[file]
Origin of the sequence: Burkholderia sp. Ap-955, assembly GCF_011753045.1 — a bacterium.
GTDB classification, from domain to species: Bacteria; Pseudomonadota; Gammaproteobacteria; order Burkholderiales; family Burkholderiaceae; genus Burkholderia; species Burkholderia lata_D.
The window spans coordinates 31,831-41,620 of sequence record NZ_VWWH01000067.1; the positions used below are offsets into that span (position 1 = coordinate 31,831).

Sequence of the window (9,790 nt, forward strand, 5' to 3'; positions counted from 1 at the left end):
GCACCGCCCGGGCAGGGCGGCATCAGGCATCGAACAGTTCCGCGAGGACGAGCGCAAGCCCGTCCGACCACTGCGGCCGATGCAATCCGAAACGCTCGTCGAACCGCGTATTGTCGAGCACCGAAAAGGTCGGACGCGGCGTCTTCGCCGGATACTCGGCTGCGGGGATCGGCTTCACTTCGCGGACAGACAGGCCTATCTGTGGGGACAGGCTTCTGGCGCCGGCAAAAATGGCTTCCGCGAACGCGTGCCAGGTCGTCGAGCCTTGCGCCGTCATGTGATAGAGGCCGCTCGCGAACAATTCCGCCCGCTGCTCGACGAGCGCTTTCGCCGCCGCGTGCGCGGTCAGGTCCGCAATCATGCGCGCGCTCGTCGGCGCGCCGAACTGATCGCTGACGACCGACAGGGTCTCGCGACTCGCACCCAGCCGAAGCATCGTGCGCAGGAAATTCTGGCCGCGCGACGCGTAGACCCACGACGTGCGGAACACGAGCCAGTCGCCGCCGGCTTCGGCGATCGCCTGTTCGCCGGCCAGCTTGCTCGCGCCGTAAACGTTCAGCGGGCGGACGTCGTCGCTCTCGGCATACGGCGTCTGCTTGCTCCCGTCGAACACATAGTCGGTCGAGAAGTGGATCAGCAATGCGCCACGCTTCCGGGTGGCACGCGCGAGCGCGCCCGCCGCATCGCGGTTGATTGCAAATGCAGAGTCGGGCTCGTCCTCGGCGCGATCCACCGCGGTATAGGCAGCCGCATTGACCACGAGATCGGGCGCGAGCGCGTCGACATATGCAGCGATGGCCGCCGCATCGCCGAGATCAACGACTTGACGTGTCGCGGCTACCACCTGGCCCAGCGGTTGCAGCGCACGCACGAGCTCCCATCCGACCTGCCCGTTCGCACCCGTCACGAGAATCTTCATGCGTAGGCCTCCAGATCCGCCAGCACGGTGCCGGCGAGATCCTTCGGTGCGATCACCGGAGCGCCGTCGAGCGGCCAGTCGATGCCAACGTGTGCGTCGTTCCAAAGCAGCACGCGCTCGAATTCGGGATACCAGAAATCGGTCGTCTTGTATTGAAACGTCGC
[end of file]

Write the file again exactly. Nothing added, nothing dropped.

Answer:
Origin of the sequence: Burkholderia sp. Ap-955, assembly GCF_011753045.1 — a bacterium.
GTDB classification, from domain to species: Bacteria; Pseudomonadota; Gammaproteobacteria; order Burkholderiales; family Burkholderiaceae; genus Burkholderia; species Burkholderia lata_D.
The window spans coordinates 31,831-41,620 of sequence record NZ_VWWH01000067.1; the positions used below are offsets into that span (position 1 = coordinate 31,831).

Sequence of the window (9,790 nt, forward strand, 5' to 3'; positions counted from 1 at the left end):
GCACCGCCCGGGCAGGGCGGCATCAGGCATCGAACAGTTCCGCGAGGACGAGCGCAAGCCCGTCCGACCACTGCGGCCGATGCAATCCGAAACGCTCGTCGAACCGCGTATTGTCGAGCACCGAAAAGGTCGGACGCGGCGTCTTCGCCGGATACTCGGCTGCGGGGATCGGCTTCACTTCGCGGACAGACAGGCCTATCTGTGGGGACAGGCTTCTGGCGCCGGCAAAAATGGCTTCCGCGAACGCGTGCCAGGTCGTCGAGCCTTGCGCCGTCATGTGATAGAGGCCGCTCGCGAACAATTCCGCCCGCTGCTCGACGAGCGCTTTCGCCGCCGCGTGCGCGGTCAGGTCCGCAATCATGCGCGCGCTCGTCGGCGCGCCGAACTGATCGCTGACGACCGACAGGGTCTCGCGACTCGCACCCAGCCGAAGCATCGTGCGCAGGAAATTCTGGCCGCGCGACGCGTAGACCCACGACGTGCGGAACACGAGCCAGTCGCCGCCGGCTTCGGCGATCGCCTGTTCGCCGGCCAGCTTGCTCGCGCCGTAAACGTTCAGCGGGCGGACGTCGTCGCTCTCGGCATACGGCGTCTGCTTGCTCCCGTCGAACACATAGTCGGTCGAGAAGTGGATCAGCAATGCGCCACGCTTCCGGGTGGCACGCGCGAGCGCGCCCGCCGCATCGCGGTTGATTGCAAATGCAGAGTCGGGCTCGTCCTCGGCGCGATCCACCGCGGTATAGGCAGCCGCATTGACCACGAGATCGGGCGCGAGCGCGTCGACATATGCAGCGATGGCCGCCGCATCGCCGAGATCAACGACTTGACGTGTCGCGGCTACCACCTGGCCCAGCGGTTGCAGCGCACGCACGAGCTCCCATCCGACCTGCCCGTTCGCACCCGTCACGAGAATCTTCATGCGTAGGCCTCCAGATCCGCCAGCACGGTGCCGGCGAGATCCTTCGGTGCGATCACCGGAGCGCCGTCGAGCGGCCAGTCGATGCCAACGTGTGCGTCGTTCCAAAGCAGCACGCGCTCGAATTCGGGATACCAGAAATCGGTCGTCTTGTATTGAAACGTCGC